Isaac Davison

Isaac Davison is a NZ Herald political reporter.

Nurses in low decile schools - Greens

The Greens co-leader said that the policy was just one part of fighting child poverty, but it went some way to mitigating intergenerational poverty. Photo / Sarah Ivey
The Greens co-leader said that the policy was just one part of fighting child poverty, but it went some way to mitigating intergenerational poverty. Photo / Sarah Ivey

A nurse will be put in every low decile primary and intermediate school if the Greens are elected to Government, giving basic health care services to 112,000 children.

Greens co-leader Metiria Turei announced the policy as part of the party's child poverty strategy at the Greens annual conference this morning.

The plan would cost $30 million a year and would put public health nurses in every decile one to decile three primary and intermediate school in the country.

"We know that poverty, ill health and educational underachievement go hand in hand," Mrs Turei said.

"Our policy takes the health care to where it is most needed and where it is most easily accessed - low decile schools."

The policy was one of the key recommendations by the New Zealand Nurses Organisation in its submission to the Government's Green Paper on Vulnerable Children.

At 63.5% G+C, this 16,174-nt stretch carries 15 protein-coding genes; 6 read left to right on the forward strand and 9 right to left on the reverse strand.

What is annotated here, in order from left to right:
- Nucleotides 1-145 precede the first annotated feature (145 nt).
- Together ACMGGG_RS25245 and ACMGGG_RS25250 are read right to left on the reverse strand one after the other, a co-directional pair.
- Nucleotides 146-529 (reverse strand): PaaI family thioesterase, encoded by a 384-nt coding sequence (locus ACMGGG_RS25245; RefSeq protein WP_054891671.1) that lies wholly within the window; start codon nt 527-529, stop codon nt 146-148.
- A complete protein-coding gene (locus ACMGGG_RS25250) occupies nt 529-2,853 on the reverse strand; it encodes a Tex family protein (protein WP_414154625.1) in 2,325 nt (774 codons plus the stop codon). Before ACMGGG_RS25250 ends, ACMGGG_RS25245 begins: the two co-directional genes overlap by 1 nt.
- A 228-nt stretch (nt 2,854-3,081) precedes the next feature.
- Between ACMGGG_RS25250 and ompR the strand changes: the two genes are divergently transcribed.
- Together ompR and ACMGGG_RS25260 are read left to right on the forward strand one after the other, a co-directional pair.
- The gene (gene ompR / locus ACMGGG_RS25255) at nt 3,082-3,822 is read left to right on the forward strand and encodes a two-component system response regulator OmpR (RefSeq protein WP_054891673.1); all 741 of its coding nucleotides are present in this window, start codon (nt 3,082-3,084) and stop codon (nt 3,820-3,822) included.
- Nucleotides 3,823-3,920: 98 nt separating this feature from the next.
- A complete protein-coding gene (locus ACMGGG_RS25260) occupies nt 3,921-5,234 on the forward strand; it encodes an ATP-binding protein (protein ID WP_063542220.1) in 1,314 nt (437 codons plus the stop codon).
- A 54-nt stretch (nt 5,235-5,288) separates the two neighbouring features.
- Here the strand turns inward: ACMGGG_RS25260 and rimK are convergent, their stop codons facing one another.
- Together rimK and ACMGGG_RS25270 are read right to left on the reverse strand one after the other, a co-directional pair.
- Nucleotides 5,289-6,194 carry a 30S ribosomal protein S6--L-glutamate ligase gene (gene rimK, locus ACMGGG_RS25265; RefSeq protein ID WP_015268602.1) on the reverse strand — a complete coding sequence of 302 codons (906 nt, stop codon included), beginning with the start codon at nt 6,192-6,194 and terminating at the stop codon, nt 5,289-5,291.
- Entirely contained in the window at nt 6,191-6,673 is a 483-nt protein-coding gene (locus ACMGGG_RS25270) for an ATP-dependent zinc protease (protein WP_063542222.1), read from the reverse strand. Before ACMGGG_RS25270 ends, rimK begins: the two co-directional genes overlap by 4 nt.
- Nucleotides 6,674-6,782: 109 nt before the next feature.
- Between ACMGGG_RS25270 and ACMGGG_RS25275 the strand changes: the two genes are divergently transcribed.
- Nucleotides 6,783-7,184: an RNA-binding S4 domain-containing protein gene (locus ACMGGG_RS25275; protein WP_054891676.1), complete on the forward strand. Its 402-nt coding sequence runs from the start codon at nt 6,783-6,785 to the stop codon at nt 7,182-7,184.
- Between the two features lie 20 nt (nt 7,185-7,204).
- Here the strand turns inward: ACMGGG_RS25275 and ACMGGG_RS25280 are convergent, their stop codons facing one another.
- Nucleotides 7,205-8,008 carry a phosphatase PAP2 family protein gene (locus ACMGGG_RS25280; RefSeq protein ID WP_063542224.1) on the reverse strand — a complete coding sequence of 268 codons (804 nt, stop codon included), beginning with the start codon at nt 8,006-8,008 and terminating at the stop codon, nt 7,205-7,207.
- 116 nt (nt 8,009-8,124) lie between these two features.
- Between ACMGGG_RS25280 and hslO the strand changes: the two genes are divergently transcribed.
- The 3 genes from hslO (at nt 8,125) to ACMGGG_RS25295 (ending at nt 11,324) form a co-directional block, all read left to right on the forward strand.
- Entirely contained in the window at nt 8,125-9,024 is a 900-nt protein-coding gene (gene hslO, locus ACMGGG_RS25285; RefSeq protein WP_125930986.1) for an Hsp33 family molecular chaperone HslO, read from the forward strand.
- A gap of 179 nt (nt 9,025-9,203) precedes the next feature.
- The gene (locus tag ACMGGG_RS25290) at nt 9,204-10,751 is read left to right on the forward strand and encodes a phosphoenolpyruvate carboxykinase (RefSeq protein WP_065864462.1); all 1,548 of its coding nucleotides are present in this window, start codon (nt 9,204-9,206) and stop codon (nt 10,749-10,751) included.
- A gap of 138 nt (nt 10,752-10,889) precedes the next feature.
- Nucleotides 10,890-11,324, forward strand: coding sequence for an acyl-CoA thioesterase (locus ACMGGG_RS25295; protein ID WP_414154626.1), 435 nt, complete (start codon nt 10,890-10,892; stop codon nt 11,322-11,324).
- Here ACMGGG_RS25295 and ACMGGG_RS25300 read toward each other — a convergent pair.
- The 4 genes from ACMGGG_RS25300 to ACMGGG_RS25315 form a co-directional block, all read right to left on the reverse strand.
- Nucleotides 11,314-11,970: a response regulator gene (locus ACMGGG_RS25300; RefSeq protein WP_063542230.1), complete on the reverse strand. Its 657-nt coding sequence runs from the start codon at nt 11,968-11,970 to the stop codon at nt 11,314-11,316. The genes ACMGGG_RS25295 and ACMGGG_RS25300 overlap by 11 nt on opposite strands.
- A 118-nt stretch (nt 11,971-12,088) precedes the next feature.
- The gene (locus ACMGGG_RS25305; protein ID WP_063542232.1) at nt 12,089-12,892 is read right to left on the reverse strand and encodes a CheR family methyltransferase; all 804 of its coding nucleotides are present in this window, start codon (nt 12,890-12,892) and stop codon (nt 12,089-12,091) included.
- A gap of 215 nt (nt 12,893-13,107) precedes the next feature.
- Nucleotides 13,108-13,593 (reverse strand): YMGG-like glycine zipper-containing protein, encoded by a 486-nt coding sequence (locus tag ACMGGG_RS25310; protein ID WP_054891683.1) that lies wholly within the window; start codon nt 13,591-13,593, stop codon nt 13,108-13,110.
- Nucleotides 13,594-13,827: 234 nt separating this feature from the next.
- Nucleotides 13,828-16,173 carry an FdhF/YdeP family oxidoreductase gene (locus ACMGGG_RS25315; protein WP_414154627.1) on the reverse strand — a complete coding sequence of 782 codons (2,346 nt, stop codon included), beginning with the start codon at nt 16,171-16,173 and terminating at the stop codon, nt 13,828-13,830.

The strategy was backed by teachers' unions.

Mrs Turei said that too often New Zealand children were too sick or hungry to learn. The nurses would not be a replacement for doctors, but would be a first port of call for kids at poorer schools.

The Greens co-leader said that the policy was just one part of fighting child poverty, but it went some way to mitigating intergenerational poverty.

She said nurses already did a "fantastic" job in low decile secondary schools and some primary schools. But Greens felt that schools should not have to use their operations grants to fund this health care service.

Providing schools with nurses was expected to help to pick up symptoms of skin infections or rheumatic fever, which often lead to avoidable hospitalisations.
Treating rheumatic fever in New Zealand cost around $40 million a year.

At present, all children were eligible for a public health checkup before entering school.
And by the end of 2013, decile one to three secondary schools will have funding for a nurse, mostly to deal with mental health issues.

But Greens said there was no national framework for a health service system based in primary schools.

The policy would require 280 new school nurses, who would care for children in 650 schools which were not currently funded.

More than half of the $30 million would go towards nurses' salaries, and the remainder would cover medical costs, diagnostic tests, and administration costs.

The jobs were expected to be taken by experienced nurses, with the policy allowing for salaries of around $60,000 - a similar pay cheque to a senior nurse at a hospital.

A paper released with the policy said that 20 percent of graduate nurses were unable to find jobs in New Zealand.

- NZ Herald

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